According to estimates from Bloomberg, Saudi Arabia and the United Arab Emirates had the fastest-growing economies in the region because they were able to increase their oil production by 15% each year.
In spite of a slowdown in growth caused by a slower expansion of the energy sector and a weaker external environment, it is anticipated that the Gulf region will perform better than many developed economies in 2023.
Due to an increase in oil production and expansion of the non-oil sector, the regional economies performed admirably last year, expanding at the fastest rate in almost a decade.
Khatija Haque, head of research and chief economist at Emirates NBD Research, stated, “On a nominal-GDP weighted basis, we estimate GCC real GDP growth at 7.4% in 2022, more than double the growth rate achieved in 2021.”
According to estimates from Bloomberg, Saudi Arabia and the United Arab Emirates had the fastest-growing economies in the region because they were both able to increase oil production by 15% last year.
Haque estimated that the GCC non-oil sector economy would expand by 5.6% in 2022 due to a strong recovery in tourism and travel, which would support growth in a variety of other service industries. A rise in the UAE’s population, as indicated by a number of indicators, would also have boosted domestic demand.
The Emirates NBD’s prediction is in line with the most recent regional forecast from the International Monetary Fund (IMF), which projects growth of 3.6% in 2023, down from 6.5% last year, with the non-oil sector slowing by 0.3% to 3.7% this year.
According to the IMF, GCC governments are anticipated to save approximately 33% of oil revenues on average.
This year, Emirates NBD Research anticipates 3.3% growth for the region.
“Given the weaker external environment, the outlook for 2023 is more cautious, but the GCC will likely continue to outperform many developed economies in terms of GDP growth.” Although oil and gas output growth is expected to slow this year, the sector should once again contribute positively to headline GDP in 2023 if continued investment is made to increase production capacity in the region, according to Haque.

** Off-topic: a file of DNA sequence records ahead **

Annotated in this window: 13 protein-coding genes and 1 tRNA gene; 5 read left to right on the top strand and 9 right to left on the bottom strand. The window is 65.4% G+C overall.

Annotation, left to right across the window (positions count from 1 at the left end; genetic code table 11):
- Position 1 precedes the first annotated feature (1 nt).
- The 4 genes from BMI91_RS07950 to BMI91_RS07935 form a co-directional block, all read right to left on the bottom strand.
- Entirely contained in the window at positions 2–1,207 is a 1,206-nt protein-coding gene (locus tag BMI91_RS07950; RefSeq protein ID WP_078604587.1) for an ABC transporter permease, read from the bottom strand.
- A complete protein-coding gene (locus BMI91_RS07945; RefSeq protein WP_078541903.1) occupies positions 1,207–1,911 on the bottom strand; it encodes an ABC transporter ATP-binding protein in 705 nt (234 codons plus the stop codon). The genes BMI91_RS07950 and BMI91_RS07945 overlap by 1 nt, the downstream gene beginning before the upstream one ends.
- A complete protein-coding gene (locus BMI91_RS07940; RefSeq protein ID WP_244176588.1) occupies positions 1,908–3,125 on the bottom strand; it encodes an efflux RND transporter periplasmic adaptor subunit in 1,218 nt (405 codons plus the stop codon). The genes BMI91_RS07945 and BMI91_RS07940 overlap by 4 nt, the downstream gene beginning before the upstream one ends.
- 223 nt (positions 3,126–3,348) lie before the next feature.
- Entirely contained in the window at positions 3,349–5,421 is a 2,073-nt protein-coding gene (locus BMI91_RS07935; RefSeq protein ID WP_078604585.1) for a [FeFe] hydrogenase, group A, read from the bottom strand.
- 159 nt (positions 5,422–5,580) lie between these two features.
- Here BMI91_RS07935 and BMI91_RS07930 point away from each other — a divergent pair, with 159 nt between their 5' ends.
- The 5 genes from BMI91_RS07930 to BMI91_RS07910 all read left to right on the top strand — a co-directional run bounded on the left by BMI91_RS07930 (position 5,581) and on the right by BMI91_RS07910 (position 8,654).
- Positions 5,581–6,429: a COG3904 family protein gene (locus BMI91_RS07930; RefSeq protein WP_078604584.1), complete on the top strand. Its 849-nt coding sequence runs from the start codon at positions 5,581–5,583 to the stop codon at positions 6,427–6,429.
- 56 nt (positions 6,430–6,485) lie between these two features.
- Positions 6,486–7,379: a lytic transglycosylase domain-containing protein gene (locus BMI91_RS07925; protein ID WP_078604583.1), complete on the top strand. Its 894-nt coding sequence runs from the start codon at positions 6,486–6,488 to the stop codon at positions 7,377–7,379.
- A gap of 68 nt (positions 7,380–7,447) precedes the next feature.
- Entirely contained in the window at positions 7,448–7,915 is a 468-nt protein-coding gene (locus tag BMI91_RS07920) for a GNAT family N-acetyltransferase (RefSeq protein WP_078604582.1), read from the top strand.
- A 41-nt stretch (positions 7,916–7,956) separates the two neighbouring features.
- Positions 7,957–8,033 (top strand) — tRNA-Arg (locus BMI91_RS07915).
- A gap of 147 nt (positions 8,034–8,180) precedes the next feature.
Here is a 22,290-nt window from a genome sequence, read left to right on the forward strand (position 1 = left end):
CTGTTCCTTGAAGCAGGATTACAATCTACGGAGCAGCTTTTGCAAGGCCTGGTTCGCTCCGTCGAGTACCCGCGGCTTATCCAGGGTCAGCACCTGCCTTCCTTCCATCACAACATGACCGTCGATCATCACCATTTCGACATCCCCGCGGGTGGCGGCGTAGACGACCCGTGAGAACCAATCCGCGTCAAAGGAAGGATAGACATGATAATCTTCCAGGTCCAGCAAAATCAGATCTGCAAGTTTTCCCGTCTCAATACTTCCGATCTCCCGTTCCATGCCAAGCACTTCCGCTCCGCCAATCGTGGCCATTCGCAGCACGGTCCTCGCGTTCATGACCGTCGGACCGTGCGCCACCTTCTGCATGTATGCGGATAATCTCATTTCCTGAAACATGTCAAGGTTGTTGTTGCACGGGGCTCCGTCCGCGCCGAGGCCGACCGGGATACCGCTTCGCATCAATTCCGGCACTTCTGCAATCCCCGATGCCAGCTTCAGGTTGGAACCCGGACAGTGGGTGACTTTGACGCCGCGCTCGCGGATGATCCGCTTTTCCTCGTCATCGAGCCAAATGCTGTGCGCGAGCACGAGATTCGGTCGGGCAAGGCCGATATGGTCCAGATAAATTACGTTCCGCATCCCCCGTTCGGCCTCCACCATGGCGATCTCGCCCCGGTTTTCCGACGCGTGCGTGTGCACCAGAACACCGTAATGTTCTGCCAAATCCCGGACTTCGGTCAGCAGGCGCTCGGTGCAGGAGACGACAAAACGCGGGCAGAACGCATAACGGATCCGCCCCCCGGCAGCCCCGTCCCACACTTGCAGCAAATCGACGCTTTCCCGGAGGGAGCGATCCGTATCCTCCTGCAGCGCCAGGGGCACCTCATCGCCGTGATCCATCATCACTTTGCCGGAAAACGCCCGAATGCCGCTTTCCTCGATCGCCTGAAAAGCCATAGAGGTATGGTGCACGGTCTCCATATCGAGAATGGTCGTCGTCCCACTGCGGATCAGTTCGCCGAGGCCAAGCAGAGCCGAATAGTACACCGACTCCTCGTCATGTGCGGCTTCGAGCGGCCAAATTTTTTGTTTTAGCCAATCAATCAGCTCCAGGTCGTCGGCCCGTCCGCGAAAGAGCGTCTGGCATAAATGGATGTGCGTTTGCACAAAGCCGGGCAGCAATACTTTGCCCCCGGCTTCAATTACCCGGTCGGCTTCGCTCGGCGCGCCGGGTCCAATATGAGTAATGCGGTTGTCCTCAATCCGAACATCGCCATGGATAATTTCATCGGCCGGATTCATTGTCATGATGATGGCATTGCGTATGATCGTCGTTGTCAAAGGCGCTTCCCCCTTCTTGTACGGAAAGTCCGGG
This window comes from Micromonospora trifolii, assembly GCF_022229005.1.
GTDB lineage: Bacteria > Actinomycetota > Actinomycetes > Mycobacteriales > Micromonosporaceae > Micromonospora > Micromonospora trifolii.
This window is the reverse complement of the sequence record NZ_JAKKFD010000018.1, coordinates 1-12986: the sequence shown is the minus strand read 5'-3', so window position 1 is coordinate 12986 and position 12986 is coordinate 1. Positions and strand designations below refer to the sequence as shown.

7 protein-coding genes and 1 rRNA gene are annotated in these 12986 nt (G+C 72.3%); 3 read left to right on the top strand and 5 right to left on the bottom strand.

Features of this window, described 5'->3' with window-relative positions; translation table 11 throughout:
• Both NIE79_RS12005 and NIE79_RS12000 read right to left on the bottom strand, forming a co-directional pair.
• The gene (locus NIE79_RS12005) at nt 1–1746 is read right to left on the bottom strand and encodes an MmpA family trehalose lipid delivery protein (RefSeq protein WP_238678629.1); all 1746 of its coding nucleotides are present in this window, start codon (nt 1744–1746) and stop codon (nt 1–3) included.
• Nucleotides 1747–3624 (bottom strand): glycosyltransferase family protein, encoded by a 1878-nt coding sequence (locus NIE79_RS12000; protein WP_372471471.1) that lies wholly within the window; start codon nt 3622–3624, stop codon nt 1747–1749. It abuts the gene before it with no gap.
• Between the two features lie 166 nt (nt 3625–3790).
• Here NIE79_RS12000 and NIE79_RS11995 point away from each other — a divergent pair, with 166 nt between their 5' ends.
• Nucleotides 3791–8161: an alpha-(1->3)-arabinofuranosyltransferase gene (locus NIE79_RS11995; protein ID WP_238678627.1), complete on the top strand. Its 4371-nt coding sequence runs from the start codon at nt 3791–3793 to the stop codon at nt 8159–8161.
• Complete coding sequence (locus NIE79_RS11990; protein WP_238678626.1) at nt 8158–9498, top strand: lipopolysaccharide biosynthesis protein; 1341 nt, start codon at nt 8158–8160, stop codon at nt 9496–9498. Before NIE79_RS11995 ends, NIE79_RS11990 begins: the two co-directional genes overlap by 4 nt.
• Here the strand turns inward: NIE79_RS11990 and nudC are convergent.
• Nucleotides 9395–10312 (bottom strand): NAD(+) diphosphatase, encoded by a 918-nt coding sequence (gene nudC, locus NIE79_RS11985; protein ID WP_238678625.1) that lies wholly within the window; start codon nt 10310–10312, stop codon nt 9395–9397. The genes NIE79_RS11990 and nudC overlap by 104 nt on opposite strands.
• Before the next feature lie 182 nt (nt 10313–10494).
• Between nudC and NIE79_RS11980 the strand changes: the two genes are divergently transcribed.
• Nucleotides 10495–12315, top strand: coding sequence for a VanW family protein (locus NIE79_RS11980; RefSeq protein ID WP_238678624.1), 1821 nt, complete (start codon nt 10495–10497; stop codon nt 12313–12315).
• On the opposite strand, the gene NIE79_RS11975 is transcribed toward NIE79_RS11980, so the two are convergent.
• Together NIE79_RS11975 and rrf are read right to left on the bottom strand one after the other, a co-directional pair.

Emirates NBD Research anticipates a slowdown in non-oil sector expansion in the region. Due to the impact of slower global trade and higher interest rates having an effect on consumption and private sector sentiment, it anticipates that growth in the United Arab Emirates will slow to 3.5% this year from an estimated 5.6% in 2022.
It anticipates that Brent oil prices will remain “elevated” this year, reaching $100 per barrel on average.
“Supply remains constrained in the context of years of underinvestment in infrastructure and capacity, despite the fact that oil has started 2023 on the back foot due to fears of a global recession. Additionally, tighter oil supplies may be caused by international sanctions against Russian energy exports. According to the report, “oil demand may well surprise on the upside in H2 2023” as a result of China’s sudden relaxation of the most stringent Covid-zero restrictions.
Capital Economics senior emerging market analyst Jason Tuvey predicts that non-oil sector growth will also slow this year as tighter monetary policy, a global recession, and reopening effects wear off.
However, “we think this will provide scope for governments to keep fiscal policy loose, cushioning the slowdown,” and “but oil prices should hold up well.”